gfEleven-year-old Ellie has to face some unhappy changes. First her goldfish dies, then her best friend bumps her for the volleyball team, then a strange 13-yr-old boy comes home with her mother. This boy happens to be her 76-year-old scientist grandfather who has discovered an anti-aging drug extracted from a rare jellyfish.

Her teenage grandfather comes to live with them. He might look like a 13-year-old and he certainly eats like one, but inside, he’s still a stubborn old man. Grandpa Melvin introduces her to the world of science and its endless possibilities while Ellie introduces Melvin to the world of middle school. Melvin’s quest to win the Nobel Prize for his cure for aging becomes Ellie’s quest too, until she starts to question the wisdom of never growing old.

This funny, delightful story is deceptively multi-layered and thought-provoking. It also includes undisguised praise for science and scientists in which Holm makes science seem more fascinating than magic. She does a fabulous job of capturing the middle-grade voice and keeping the dialogue authentic. Kids between the ages of 10-14 will enjoy the realistic middle school characters and the quirky twist of a science experiment gone awry.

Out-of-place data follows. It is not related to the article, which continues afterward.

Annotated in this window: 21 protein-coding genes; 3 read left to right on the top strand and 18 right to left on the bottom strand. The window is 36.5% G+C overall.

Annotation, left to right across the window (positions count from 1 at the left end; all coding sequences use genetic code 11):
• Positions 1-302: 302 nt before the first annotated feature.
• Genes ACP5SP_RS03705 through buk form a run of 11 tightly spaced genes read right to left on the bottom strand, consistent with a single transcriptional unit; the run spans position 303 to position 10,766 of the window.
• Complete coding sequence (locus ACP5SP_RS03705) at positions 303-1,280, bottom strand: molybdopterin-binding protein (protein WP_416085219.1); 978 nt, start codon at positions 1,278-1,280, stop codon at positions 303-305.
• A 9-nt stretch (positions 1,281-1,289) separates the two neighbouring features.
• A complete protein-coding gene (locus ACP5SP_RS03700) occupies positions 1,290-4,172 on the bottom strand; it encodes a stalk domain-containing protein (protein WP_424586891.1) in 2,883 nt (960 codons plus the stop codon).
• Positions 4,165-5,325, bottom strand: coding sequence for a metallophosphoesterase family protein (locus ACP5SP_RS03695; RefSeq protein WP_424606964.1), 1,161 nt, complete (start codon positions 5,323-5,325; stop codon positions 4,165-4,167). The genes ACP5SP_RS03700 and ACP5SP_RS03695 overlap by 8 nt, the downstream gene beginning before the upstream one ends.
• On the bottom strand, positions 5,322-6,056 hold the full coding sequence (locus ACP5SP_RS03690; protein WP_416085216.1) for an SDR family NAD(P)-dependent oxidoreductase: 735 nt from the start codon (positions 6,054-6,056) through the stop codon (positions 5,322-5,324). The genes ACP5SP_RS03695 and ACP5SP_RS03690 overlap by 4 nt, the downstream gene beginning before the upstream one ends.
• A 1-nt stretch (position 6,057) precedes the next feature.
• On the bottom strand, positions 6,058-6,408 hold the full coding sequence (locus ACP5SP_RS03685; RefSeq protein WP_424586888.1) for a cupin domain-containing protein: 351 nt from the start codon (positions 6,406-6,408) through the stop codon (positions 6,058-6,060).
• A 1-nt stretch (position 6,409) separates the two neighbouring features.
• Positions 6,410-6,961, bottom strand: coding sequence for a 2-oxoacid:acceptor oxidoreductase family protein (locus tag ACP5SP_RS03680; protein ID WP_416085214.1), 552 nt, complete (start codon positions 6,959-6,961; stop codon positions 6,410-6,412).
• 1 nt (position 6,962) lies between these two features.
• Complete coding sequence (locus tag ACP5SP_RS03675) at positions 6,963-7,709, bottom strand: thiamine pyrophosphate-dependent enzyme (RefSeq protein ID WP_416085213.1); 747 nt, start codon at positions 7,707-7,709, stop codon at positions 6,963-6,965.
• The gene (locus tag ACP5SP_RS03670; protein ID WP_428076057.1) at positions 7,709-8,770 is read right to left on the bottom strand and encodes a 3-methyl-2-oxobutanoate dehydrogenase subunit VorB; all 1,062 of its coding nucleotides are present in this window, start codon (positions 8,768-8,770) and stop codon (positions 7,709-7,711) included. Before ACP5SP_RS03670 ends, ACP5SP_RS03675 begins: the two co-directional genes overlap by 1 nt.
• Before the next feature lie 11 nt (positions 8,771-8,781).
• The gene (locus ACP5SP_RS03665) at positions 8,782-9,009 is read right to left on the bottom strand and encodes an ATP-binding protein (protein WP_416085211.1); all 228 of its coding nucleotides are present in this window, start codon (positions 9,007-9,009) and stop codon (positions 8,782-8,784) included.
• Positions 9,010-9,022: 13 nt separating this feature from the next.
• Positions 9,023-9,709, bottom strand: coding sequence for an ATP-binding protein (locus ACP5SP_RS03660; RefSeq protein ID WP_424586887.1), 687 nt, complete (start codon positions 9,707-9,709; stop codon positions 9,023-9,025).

Whether kids will grasp the deeper implications of the sub-plots are questionable. The older readers will definitely understand it all and appreciate it. The younger readers will like it because the surface story stands alone as an enjoyable read.

You might be wondering why it’s called “The Fourteenth Goldfish”. I’d rather not tell you. It would be like telling you the punchline of a joke before you heard the set-up. But I will tell you that it all falls into place like the last piece of a jigsaw puzzle in a very satisfying way.

I highly recommend “The Fourteenth Goldfish” to ages 10 and up including adults.